Sydney, Australia – 8 Attractions You Must See

Some travelers are reluctant to travel to Australia because of the length of time it takes to get there. However, with today’s innovative aircrafts carrying passengers there within hours instead of ships taking weeks, we ought to thank our modern marvels for making the world more accessible.

So, head to Australia and visit Sydney’s innumerable attractions to get a taste of what the continent has to offer. You can take in many sites by foot, by car, or by ferry.

1. Sydney Opera House

The most famous attraction in Sydney is the Opera House. No matter where you travel in Sydney, you will always be able to spot this world famous Opera House, located on the tip of a peninsula out in the harbor. If you have booked your trip far enough in advance, be sure to see what shows are playing so you can grab tickets before they are sold out. I can guarantee you, if you just pop into town, you are going to have a difficult time getting tickets there unless you have a very well-connected concierge or are visiting friends who just happen to have extra tickets for whatever is playing at that time. Otherwise, you will have to settle for a tour of this icon.

2. Sydney Harbour Waterfront

Explore the Sydney Harbor waterfront loop by foot or by taking the Trackless Train Scenic Tour, starting near the Opera House. You will see the Royal Botanical Gardens (directly east of the Opera House) and be amazed at the variety of plants and the beautiful displays. Don’t forget to look up in the trees to see the bats roosting there. There are a gazillion different exhibits, nooks, and areas for you to explore.

3. Mrs Macquarie’s Chair

The waterfront loop ends at Mrs. Macquarie’s chair, a great vantage point to view Sydney Harbor and surrounding area. Mrs. Macquarie’s chair is a bench that was carved out of sandstone for the mayor’s wife back in 1810. This hot spot allows you to take in the view and allow your weary feet a rest.

4. Sydney Harbour Bridge Climb

After thoroughly exploring the Royal Botanical Gardens, and if you are physically capable and unafraid of heights, you can take a guided Bridge Climb that lasts 3 ½ hours. No cameras are allowed, so be prepared to buy a picture taken of your climbing group. This gives you a bird’s eye view of the area, without having to buy another plane ticket!

5. Bondi Beach

Just east of Sydney’s Central District lies Bondi Beach, a sensually popular area, made more so because of the topless allowance code. If you want to be among the topless, stay at the south end of the beach. Of course, if you value your decency (and others), staying at the northern end of the beach will help you achieve your modesty. Of course, you will hear news stories highlighting whether or not the topless trend will continue, so who knows how long it will be allowed.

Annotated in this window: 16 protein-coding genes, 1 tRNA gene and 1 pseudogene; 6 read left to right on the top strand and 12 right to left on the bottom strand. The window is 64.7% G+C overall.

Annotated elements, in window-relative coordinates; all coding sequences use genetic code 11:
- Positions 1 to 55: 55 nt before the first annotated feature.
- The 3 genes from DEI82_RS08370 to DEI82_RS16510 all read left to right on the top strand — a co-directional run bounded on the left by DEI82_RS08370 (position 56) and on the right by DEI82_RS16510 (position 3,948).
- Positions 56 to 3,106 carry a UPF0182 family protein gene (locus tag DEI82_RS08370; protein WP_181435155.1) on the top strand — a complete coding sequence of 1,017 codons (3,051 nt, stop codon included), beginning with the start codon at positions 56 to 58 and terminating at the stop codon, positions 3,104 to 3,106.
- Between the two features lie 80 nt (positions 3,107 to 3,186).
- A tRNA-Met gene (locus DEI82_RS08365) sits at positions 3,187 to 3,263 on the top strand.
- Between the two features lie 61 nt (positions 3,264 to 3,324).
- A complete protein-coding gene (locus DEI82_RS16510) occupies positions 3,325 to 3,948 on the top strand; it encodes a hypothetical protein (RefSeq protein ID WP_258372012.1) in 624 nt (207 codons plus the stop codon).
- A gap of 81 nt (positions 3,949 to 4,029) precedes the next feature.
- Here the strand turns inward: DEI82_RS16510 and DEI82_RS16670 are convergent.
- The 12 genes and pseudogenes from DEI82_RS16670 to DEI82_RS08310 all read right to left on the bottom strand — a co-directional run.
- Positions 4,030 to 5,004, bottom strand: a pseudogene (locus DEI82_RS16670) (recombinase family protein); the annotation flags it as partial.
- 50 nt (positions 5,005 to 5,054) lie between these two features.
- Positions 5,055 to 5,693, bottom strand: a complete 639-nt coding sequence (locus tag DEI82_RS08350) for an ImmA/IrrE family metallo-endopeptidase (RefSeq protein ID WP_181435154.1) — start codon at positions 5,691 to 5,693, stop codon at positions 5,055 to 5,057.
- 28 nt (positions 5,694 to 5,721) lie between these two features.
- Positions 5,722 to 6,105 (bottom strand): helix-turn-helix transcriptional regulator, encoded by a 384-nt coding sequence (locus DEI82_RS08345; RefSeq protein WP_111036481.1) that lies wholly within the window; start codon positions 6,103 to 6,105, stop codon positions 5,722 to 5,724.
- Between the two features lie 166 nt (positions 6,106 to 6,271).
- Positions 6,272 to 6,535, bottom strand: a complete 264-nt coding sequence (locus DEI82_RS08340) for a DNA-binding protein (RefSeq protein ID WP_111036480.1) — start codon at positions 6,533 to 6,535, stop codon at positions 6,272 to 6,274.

6. Featherdale Wildlife Park

Featherdale Wildlife Park is a 45 minute drive from Sydney. Featherdale Wildlife Park offers a more interactive experience with the animals in their care. You can snuggle up to, pet, and feed various critters. This is especially delightful if you have children with you. Featherdale is open every day except Christmas, from 9-5.

7. Taronga Park Zoo

If you don’t have time to drive to Featherdale, you can always tour Taronga Zoo, located within Sydney. Recently, Taronga Zoo witnessed the birth of Australia’s first elephant calf. Though Taronga Zoo isn’t as interactive as Featherdale, it is well worth going there.

8. The Australian Maritime Museum

The Australian Maritime Museum offers free admission to see different historical and interactive exhibitions about their maritime history. You can purchase a $30 ticket to tour the ships they have in the harbor.

I hope this gets you started in seeing the major Sydney attractions. If you are able to get a three week vacation, be sure to visit more of Australia.

For insider secrets of the trade, and to discover firsthand how to save bundles of cash when you are traveling abroad, click on the link below to grab your free report and I will show you how to make that happen.

Matthew Hales,
International Travel Expert

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